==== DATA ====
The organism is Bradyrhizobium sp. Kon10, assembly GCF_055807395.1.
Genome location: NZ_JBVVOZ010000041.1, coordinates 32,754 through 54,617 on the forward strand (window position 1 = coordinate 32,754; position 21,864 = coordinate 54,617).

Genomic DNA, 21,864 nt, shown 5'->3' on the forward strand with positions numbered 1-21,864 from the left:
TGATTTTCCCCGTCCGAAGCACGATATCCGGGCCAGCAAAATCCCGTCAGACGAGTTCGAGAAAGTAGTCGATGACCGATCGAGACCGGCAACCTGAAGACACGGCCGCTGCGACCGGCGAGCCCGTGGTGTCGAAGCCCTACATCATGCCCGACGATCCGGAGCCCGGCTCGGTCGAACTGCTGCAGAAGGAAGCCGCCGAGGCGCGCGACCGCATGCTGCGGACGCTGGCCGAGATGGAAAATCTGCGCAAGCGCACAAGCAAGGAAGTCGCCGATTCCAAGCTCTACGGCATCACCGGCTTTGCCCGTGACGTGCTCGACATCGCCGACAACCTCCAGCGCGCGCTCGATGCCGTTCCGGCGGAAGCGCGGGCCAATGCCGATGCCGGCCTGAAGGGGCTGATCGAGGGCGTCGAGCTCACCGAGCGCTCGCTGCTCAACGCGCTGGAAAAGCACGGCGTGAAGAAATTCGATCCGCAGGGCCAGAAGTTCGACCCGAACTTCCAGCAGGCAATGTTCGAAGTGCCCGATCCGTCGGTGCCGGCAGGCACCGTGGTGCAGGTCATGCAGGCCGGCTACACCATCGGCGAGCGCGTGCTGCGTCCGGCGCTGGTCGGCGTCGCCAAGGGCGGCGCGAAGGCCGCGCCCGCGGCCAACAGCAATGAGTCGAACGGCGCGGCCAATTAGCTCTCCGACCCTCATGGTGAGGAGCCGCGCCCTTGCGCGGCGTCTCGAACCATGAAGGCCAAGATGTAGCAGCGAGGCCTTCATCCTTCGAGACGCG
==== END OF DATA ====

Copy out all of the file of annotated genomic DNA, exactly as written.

The organism is Bradyrhizobium sp. Kon10, assembly GCF_055807395.1.
Genome location: NZ_JBVVOZ010000041.1, coordinates 32,754 through 54,617 on the forward strand (window position 1 = coordinate 32,754; position 21,864 = coordinate 54,617).

Genomic DNA, 21,864 nt, shown 5'->3' on the forward strand with positions numbered 1-21,864 from the left:
TGATTTTCCCCGTCCGAAGCACGATATCCGGGCCAGCAAAATCCCGTCAGACGAGTTCGAGAAAGTAGTCGATGACCGATCGAGACCGGCAACCTGAAGACACGGCCGCTGCGACCGGCGAGCCCGTGGTGTCGAAGCCCTACATCATGCCCGACGATCCGGAGCCCGGCTCGGTCGAACTGCTGCAGAAGGAAGCCGCCGAGGCGCGCGACCGCATGCTGCGGACGCTGGCCGAGATGGAAAATCTGCGCAAGCGCACAAGCAAGGAAGTCGCCGATTCCAAGCTCTACGGCATCACCGGCTTTGCCCGTGACGTGCTCGACATCGCCGACAACCTCCAGCGCGCGCTCGATGCCGTTCCGGCGGAAGCGCGGGCCAATGCCGATGCCGGCCTGAAGGGGCTGATCGAGGGCGTCGAGCTCACCGAGCGCTCGCTGCTCAACGCGCTGGAAAAGCACGGCGTGAAGAAATTCGATCCGCAGGGCCAGAAGTTCGACCCGAACTTCCAGCAGGCAATGTTCGAAGTGCCCGATCCGTCGGTGCCGGCAGGCACCGTGGTGCAGGTCATGCAGGCCGGCTACACCATCGGCGAGCGCGTGCTGCGTCCGGCGCTGGTCGGCGTCGCCAAGGGCGGCGCGAAGGCCGCGCCCGCGGCCAACAGCAATGAGTCGAACGGCGCGGCCAATTAGCTCTCCGACCCTCATGGTGAGGAGCCGCGCCCTTGCGCGGCGTCTCGAACCATGAAGGCCAAGATGTAGCAGCGAGGCCTTCATCCTTCGAGACGCG